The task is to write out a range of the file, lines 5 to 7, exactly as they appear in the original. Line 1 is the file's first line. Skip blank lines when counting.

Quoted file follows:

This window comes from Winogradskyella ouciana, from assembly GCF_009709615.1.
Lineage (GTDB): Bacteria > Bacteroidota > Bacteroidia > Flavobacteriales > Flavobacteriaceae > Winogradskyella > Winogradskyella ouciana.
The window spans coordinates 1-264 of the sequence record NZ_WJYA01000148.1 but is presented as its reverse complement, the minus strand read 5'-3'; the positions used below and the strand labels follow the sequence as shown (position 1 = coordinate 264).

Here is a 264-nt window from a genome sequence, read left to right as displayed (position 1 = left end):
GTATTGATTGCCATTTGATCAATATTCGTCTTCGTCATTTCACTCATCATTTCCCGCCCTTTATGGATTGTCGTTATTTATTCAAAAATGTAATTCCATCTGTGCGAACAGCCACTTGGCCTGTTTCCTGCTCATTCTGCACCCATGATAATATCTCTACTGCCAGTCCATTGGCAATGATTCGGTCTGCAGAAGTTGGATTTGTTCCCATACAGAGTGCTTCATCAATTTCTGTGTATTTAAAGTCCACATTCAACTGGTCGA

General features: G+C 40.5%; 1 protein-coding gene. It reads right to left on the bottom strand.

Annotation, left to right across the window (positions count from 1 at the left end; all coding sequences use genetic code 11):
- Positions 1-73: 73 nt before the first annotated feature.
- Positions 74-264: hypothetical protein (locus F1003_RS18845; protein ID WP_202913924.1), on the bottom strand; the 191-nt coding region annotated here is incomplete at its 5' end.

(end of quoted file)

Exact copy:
GTATTGATTGCCATTTGATCAATATTCGTCTTCGTCATTTCACTCATCATTTCCCGCCCTTTATGGATTGTCGTTATTTATTCAAAAATGTAATTCCATCTGTGCGAACAGCCACTTGGCCTGTTTCCTGCTCATTCTGCACCCATGATAATATCTCTACTGCCAGTCCATTGGCAATGATTCGGTCTGCAGAAGTTGGATTTGTTCCCATACAGAGTGCTTCATCAATTTCTGTGTATTTAAAGTCCACATTCAACTGGTCGA

General features: G+C 40.5%; 1 protein-coding gene. It reads right to left on the bottom strand.

Annotation, left to right across the window (positions count from 1 at the left end; all coding sequences use genetic code 11):